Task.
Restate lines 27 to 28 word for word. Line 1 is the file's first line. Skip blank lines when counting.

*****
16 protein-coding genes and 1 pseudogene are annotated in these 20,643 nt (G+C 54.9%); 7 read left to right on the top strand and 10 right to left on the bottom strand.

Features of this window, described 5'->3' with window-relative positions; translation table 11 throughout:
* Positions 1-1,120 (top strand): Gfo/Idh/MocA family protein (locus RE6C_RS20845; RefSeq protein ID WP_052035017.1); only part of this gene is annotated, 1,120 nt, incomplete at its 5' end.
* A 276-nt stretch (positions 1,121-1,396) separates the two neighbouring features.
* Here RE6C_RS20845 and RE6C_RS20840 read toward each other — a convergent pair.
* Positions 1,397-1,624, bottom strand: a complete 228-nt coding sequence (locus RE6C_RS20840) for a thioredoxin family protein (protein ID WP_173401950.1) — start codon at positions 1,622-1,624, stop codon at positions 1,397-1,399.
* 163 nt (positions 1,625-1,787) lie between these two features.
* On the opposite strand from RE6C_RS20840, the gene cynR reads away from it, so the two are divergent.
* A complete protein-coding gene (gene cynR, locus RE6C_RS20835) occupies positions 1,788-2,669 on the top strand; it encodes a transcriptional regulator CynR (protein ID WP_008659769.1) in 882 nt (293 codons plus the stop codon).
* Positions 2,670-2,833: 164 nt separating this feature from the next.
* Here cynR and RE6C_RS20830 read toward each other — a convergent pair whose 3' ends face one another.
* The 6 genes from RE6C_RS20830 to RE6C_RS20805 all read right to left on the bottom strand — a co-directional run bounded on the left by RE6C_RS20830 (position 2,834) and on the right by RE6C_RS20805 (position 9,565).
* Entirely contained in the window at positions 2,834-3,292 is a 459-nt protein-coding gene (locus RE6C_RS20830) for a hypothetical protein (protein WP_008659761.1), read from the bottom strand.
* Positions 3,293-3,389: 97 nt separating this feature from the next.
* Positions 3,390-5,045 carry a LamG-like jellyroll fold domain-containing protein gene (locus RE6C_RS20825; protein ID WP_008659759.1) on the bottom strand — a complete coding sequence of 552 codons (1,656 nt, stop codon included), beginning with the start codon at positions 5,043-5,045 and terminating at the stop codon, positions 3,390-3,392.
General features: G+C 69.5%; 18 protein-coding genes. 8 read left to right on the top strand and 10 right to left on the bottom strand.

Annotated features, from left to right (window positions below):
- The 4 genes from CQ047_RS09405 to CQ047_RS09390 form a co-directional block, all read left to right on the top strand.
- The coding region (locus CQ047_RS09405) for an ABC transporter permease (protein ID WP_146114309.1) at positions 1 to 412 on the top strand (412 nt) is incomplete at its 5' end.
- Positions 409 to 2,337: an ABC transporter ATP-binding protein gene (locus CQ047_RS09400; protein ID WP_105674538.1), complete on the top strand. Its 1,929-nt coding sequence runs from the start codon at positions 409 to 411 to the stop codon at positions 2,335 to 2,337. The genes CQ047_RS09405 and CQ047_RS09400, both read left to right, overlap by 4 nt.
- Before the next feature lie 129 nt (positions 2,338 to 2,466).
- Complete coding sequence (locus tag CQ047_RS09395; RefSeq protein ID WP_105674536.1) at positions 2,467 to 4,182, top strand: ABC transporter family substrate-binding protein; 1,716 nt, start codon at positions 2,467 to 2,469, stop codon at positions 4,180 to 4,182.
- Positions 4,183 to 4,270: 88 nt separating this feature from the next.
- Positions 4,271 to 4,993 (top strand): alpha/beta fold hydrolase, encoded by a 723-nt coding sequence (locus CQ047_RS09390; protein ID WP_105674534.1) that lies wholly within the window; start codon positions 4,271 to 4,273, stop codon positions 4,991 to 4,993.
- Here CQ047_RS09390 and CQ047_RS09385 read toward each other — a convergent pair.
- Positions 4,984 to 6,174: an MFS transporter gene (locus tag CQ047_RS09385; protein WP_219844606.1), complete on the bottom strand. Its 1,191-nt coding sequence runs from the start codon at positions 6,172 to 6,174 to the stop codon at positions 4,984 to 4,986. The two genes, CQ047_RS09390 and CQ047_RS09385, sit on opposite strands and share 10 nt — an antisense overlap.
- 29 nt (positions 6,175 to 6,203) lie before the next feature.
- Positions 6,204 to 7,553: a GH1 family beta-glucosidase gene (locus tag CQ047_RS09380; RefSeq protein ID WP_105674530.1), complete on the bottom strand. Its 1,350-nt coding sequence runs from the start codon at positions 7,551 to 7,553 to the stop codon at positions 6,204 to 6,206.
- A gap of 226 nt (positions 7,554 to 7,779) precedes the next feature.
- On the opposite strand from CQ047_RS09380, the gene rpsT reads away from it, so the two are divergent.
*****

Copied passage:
- 29 nt (positions 6,175 to 6,203) lie before the next feature.
- Positions 6,204 to 7,553: a GH1 family beta-glucosidase gene (locus tag CQ047_RS09380; RefSeq protein ID WP_105674530.1), complete on the bottom strand. Its 1,350-nt coding sequence runs from the start codon at positions 7,551 to 7,553 to the stop codon at positions 6,204 to 6,206.